By now everyone, including the mice in my crawl space, know the backstory to Ilya Bryzgalov's season. A blockbuster contract, HBO documentary, benched for the Winter Classic, and now three shutouts in a row.
No Philadelphia Flyers goalie has done that since John Vanbiesbrouck did over 10 years ago. Before we salivate over what has just transpired, let's first go back and look at what divided a fanbase.
Never mind those who were praying for an amnesty buyout by mid-December. Their fickle insecurity isn't worth flaring up my carpal tunnel.
What will be covered are those that, despite controversy, kept their eye on the ball.
Ilya Bryzgalov boasts a 2.53 goals-against average and a .915 save percentage over his career.
Opening night of the 2011-2012 season, the Philadelphia Flyers played the Stanley Cup champion Boston Bruins. In that game Bryzgalov made a memorable save that gave Flyers fans an early taste of the talent he possessed.
Then in his second appearance as a Flyer, Bryzgalov broke a streak most Flyer fans would rather forget—over a calender year without a shutout. That's right, Bryzgalov broke that streak and his performance of late not only got the monkey off the team's back, he punted that son of a female dog right back into the tree!
After the shutout, helter skelter broke loose for Bryzgalov and the Flyers. A series of six games where he allowed three goals or more commenced. For those of us who watched closely, we saw several of those goals to be caused by poor positioning of his team, resulting in bad deflections.
Then came the "lost in the woods" moment where he gave up four goals on 10 shots. The Bryzgalov haters reveled in this statement, but those intelligible fans accepted his truthfullness for what it was—his way of holding himself accountable.
After that game Bryzgalov went on a mini-hot streak where he allowed two or fewer goals for six straight games. The most notable moment of that stretch was where Bryzgalov stoned two point-blank shots from Buffalo's Thomas Vanek.
At the start of December, HBO's 24/7 documentary started filming and Bryzgalov made himself a star.
Coincidentally, Bryzgalov's play deteriorated a bit and somehow, because he made some jokes during his 24/7 interview, he suddenly couldn't play goalie anymore. At least that's what some would have you believe.
Upon closer look, however, not all the goals were on Bryzgaloz, nor were all the bad games. He had his share of the blame, but leaving Steven Stamkos all alone to any goalie's blind side isn't conducive to winning.
Bryzgalov would eventually be benched for the Winter Classic, and rightfully so. Despite the obvious breakdowns by his defense, he did look sluggish and slow to react at times.
Despite this disappointment, Bryzgalov made a remark that was glossed over, in which he stated "the goal is to win the Stanley Cup."
Bryzgalov would start the new year off rather below average statistically. Then from mid-January he went on a streak where he allowed three or more goals only twice, including a relief performance for Sergie Bobrovsky (in which he allowed no goals).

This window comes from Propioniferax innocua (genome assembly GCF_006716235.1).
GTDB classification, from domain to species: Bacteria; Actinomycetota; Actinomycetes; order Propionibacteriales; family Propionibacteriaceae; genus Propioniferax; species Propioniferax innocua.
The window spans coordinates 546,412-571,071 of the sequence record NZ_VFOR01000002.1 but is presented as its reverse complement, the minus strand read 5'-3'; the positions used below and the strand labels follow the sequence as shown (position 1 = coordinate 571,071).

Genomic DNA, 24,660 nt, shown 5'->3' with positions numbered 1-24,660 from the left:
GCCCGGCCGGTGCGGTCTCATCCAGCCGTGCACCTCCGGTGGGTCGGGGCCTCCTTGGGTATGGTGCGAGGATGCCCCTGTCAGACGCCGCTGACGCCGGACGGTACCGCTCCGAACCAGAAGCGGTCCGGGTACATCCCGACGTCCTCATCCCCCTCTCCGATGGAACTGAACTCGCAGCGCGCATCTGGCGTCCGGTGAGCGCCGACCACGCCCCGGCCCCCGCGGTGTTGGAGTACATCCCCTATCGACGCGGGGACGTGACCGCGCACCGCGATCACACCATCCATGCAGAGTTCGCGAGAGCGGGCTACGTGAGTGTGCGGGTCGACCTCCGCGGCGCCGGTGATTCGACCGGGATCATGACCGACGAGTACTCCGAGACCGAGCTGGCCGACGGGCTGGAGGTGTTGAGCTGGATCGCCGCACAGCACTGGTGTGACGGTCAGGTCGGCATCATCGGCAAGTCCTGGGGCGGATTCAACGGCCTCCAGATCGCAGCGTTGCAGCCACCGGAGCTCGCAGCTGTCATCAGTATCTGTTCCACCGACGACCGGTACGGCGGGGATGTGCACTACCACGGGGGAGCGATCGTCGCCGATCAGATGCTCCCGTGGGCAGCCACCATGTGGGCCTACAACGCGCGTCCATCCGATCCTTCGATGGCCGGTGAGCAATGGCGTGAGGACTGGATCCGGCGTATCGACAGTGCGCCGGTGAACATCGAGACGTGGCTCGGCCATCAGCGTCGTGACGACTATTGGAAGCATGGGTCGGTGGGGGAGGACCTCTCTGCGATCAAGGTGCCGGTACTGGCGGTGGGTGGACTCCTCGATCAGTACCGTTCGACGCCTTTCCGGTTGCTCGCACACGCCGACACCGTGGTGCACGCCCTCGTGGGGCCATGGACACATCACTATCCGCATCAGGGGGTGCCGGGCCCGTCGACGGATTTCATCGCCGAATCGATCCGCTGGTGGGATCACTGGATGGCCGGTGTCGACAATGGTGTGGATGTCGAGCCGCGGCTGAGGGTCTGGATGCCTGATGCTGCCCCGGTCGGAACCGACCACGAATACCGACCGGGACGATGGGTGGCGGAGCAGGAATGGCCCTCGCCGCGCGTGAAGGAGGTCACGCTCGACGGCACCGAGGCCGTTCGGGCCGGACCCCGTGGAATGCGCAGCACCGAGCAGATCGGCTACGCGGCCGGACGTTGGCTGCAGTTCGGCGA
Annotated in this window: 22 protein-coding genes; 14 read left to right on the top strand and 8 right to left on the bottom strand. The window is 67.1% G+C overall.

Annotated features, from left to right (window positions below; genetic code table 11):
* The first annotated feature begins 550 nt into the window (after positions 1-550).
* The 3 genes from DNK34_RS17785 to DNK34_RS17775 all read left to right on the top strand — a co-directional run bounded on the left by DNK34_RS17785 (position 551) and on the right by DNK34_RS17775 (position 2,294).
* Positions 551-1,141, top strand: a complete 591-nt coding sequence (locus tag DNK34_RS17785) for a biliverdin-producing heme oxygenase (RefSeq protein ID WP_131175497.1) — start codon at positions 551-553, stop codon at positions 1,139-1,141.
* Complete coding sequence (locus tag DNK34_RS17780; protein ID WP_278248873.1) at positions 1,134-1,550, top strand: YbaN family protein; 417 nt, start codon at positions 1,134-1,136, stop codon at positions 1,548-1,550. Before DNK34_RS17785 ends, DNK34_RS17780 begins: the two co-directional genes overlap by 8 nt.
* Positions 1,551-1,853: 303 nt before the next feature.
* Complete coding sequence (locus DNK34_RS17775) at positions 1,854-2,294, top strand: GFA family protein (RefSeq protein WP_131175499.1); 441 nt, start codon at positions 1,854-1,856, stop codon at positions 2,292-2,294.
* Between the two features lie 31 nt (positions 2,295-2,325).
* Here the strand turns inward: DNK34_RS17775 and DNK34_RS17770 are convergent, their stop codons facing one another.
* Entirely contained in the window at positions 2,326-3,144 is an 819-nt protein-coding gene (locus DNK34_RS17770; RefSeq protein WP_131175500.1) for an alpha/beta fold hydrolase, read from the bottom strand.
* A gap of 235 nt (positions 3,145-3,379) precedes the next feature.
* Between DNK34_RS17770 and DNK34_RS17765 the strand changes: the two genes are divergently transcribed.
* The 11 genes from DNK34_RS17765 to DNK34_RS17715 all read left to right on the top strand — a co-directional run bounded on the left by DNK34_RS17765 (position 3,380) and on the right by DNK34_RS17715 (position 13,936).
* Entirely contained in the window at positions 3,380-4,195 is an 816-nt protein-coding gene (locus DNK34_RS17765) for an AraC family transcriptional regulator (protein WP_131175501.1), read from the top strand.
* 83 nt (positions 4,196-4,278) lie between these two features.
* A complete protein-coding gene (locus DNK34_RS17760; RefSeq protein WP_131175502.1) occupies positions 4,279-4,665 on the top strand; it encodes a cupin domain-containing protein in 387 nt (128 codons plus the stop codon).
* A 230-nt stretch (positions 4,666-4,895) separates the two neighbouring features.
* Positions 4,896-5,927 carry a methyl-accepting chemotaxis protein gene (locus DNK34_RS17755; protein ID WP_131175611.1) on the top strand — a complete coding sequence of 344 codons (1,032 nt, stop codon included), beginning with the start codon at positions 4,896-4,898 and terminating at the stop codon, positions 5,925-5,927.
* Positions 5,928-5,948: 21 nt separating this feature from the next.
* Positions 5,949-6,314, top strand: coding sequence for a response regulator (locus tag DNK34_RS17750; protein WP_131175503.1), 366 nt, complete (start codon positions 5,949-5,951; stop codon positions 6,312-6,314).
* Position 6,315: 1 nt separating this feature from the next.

On February 7th, he posted a shutout which resulted in an overtime loss, his second shutout of the season. After that game Bryzgalov fell ill with the flu.
Upon returning from the flu, Bryzgalov went another five games struggling to find his game, but after a shootout performance where he made a pad-stacking save on Alex Tanguay, Bryzgalov went on a tear.
A three-goals-allowed performance against the Islanders shortly after skewed the fact Bryzgalov was again great.
In the five games since, Ilya Bryzgalov has only allowed two goals! Each scored by elite, world-class hockey players by the names of Henrik Zetterberg and Johan Franzen.
Bryzgalov's recent shutout against division-rival New Jersey Devils came with help from a defensive corps only missing Andrej Mezaros and Pavel Kubina, but his performance in Toronto was missing half the defensive starters.
The case could be made that had the Flyers never lost Chris Pronger to season-ending injury that Bryzgalov's woes would have been minimized. His improved play with Niklas Grossmann and Pavel Kubina strengthens that theory.
What goalie can perform at an elite level for long stretches without a solid defense in front of him?
Even if Bryzgalov didn't turn his season around, objective fans knew that after his worst season in 2009, Bryzgalov bounced back with a Vezina-caliber season in 2010. So even if Bryzgalov couldn't turn things around this season, a bounce-back was sure to happen next year.
A player struggling in the first year of a big contract in a new city is nothing new. Some other notable goalies who have struggled in similar situations would be, but not limited, to Ed Belfour and Nikolai Khabibulin. Each had underwhelming seasons when joining new teams, but went on to have success.
To give up on Bryzgalov so early in his tenure in Philadelphia on a team that has started a dozen rookies would have been flat out misguided and ill-advised. Athletes in all sports struggle at times and have bad years. Bryzgalov is no different.
Now that he has done something no Flyer goalie has done in over 10 years, perhaps his naysayers have learned a thing or two about hockey (and sports in general). If not, their ignorance will undoubtedly grace the comment section of this very article.